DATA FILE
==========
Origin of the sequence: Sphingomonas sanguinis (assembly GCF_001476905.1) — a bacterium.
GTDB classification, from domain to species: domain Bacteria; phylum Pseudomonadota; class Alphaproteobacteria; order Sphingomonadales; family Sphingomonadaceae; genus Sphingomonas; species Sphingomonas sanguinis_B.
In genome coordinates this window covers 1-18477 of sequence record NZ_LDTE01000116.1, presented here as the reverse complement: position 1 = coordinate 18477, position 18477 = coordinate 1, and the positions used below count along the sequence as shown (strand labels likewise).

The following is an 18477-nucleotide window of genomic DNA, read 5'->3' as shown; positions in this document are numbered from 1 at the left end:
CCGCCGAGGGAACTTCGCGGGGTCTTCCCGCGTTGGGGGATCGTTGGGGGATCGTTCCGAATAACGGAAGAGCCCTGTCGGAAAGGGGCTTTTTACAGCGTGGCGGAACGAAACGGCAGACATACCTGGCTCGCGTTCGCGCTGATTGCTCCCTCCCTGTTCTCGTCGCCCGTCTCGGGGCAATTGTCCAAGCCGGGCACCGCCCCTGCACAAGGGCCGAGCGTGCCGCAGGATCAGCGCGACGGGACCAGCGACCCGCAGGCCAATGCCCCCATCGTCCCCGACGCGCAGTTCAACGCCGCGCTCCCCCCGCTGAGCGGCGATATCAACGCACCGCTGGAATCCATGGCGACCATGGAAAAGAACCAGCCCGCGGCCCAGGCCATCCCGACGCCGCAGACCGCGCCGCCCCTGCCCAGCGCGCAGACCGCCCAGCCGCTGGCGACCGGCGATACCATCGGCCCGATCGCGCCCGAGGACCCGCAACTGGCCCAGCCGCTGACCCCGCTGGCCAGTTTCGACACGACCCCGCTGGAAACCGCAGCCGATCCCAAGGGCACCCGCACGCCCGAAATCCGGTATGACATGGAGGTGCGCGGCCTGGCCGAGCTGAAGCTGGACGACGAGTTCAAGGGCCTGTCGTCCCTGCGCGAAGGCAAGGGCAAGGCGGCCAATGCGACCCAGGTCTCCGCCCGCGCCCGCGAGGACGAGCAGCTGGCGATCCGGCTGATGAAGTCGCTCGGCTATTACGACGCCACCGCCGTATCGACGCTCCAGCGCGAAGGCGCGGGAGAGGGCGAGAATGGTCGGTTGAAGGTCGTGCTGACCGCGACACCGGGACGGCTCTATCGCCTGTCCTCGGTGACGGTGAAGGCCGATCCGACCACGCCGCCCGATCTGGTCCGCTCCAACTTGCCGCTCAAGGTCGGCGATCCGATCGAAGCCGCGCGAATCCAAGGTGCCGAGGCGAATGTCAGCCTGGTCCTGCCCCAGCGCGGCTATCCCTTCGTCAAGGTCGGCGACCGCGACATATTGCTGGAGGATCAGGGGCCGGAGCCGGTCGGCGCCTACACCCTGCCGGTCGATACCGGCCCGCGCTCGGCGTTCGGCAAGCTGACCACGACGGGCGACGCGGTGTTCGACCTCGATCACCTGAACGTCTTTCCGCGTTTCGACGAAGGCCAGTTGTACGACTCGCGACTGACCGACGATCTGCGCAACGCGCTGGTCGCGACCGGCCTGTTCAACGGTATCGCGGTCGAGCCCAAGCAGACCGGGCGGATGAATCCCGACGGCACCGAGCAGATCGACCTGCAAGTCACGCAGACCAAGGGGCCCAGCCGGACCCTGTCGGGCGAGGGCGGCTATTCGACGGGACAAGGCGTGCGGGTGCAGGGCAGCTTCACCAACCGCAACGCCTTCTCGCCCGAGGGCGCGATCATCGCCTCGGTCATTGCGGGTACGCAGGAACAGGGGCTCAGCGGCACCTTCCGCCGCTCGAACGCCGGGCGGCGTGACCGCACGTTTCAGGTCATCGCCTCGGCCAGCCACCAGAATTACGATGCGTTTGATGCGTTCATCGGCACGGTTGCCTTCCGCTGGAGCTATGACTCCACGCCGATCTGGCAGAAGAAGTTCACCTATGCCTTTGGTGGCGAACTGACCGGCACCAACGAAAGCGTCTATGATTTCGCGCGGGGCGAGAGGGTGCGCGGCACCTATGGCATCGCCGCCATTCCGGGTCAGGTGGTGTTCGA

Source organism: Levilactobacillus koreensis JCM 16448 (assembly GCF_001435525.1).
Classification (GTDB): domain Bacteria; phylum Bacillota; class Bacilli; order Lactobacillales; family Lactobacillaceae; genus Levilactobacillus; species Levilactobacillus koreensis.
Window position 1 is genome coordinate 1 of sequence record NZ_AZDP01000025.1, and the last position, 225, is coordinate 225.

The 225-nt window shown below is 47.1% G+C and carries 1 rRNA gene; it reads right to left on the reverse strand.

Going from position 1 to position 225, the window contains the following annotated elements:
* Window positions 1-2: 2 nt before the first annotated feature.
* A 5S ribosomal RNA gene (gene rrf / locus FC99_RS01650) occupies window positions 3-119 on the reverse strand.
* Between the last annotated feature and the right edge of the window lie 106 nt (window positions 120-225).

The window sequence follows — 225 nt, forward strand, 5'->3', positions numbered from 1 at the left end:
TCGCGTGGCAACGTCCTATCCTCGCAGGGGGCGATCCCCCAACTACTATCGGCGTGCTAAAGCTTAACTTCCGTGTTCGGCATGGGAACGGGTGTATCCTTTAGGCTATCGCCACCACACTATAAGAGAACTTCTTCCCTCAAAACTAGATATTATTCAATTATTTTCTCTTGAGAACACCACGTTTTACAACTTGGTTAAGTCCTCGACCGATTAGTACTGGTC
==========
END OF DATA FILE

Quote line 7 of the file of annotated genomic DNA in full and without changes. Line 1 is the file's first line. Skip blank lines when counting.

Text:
Classification (GTDB): domain Bacteria; phylum Bacillota; class Bacilli; order Lactobacillales; family Lactobacillaceae; genus Levilactobacillus; species Levilactobacillus koreensis.